On Monday, May 25, a Minneapolis police officer knelt on the neck of George Floyd, suffocating him to death while he called for his mother and said, “I can’t breathe.” Three other officers did nothing to save his life. George Floyd joined Justine Ruszczyk Damond, Thurman Blevins, Travis Jordan, Mario Benjamin and Chiasher Fong Vue as the sixth person to be killed by a Minneapolis police officer in the last three years and many more in the years preceding, including Jamar Clark and Terrance Franklin.

In the days that followed Floyd’s death, thousands of Minneapolis residents took to the streets during a global pandemic to demand fundamental, structural change to the way we provide public safety. The city has received hundreds of complaints about police behavior during that time, and is cooperating with a lawsuit filed by the Minnesota Department of Human Rights investigating patterns of racial discrimination within the Minneapolis Police Department over the past decade.

In neighborhoods, our communities are facing an uptick in gun violence that needs addressing now.

As members of the Minneapolis City Council, we have the responsibility to address the persistent failures in our policing system and to propose the best possible solutions for safety, including investments in proven strategies to prevent violence. Meaningful change requires a common-sense amendment to the city charter, which we unanimously forwarded to the Charter Commission. We urge them to let Minneapolis residents vote on the amendment this fall.

In every corner of Minneapolis, our constituents want to live in communities where they feel safe and their lives are valued — particularly by city employees who are hired to protect them. Across Minneapolis, we are united by our aspiration for a city where all of us can live stable, healthy lives in communities where people of color, particularly Black community members, are not unjustly targeted, harassed or murdered by public servants. We care about each other and deserve to have our tax dollars used to achieve the results our community is worthy of.

Mayors, police chiefs and councils have attempted reform under the current city charter for decades and, despite good-faith effort, accomplished too little. They did not prevent the death of George Floyd. At the same time, the number of officers on the force alone has not made a measurable difference in the rise or fall in violent crime, even as millions more dollars each year are poured into the department. On top of the $193 million annual MPD budget, the city has paid more than $24 million in settlements related to police use of force in the past three years.

We can and we must be the generation of Minneapolis residents that creates a just, effective and sustainable approach to public safety. With an amended city charter, we can deploy a full range of solutions to community safety, building on proven successes and drawing on concrete lessons from Minneapolis neighborhoods and models from other cities, including investments in crisis workers, mental health professionals and mediation services instead of armed police. Inaction on the charter restricts what solutions we can consider, prescribes a “police-centric” approach to safety, and limits our leverage with the police union.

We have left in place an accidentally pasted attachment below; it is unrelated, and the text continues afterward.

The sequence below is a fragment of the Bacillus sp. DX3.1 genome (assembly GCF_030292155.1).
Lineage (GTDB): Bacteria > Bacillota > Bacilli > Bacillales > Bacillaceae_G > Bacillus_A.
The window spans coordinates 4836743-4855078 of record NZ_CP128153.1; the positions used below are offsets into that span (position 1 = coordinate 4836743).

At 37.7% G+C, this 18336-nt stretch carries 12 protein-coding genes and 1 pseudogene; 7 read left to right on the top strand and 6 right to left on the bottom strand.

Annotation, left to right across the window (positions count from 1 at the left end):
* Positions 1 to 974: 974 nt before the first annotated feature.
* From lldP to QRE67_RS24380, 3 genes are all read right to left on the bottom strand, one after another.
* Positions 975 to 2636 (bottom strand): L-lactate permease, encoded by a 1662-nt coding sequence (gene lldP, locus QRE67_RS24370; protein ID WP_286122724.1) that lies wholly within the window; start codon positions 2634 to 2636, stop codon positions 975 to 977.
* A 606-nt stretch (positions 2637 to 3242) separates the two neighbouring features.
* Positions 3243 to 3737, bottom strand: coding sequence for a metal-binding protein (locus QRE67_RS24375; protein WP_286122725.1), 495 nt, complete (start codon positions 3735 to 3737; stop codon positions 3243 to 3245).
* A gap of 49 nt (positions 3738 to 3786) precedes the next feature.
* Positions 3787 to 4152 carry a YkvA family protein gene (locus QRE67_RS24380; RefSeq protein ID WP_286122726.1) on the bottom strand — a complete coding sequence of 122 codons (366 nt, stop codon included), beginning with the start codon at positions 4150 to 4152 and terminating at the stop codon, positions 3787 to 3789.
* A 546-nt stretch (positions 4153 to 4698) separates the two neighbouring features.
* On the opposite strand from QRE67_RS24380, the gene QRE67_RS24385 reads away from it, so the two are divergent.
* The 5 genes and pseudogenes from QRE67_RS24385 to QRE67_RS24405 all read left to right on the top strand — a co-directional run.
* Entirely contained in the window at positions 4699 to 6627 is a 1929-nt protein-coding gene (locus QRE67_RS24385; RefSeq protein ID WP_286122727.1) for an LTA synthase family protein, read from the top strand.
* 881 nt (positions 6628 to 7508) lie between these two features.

The City Council proposed this charter amendment with consensus — and compromise. It replaces the charter-mandated Police Department with a Department of Community Safety and Violence Prevention, broadening the scope of safety and violence prevention solutions while allowing for the option of a police force in a Division of Law Enforcement Services. The new department would report to the mayor and City Council — like every other department in our city government. Its director would have non-law-enforcement experience. And, like every other city department, there would be a clear, publicly transparent way to make policy and direct staff.

Once the charter amendment passes, our city will have the flexibility to build on multiple efforts already underway to improve public safety. This includes scaling up the work of the City’s Office of Violence Prevention and applying data-driven lessons from our 911 Workgroup to improve how we respond to emergency calls. Most important, we have started a process of citywide community engagement to reimagine how our city budget and policies can improve safety and better align with the values we share — a process promising that we’ll think bigger than our current charter allows.

We believe the people of Minneapolis are ready to seize the historic opportunity of shedding the systems that have failed us and embracing the profound responsibility of transforming the ways we protect one another and keep each other safe.

We have a duty to work toward true solutions. Minneapolis residents deserve to move forward together and exercise their democratic power. The city charter belongs to the people of Minneapolis. We urge the Charter Commission to let the people of Minneapolis vote.

 

The authors are members of the Minneapolis City Council. Jeremiah Ellison represents the Fifth Ward; Lisa Bender represents the 10th Ward and is council president; Alondra Cano represents the Ninth Ward; Cam Gordon represents the Second Ward; and Steve Fletcher represents the Third Ward.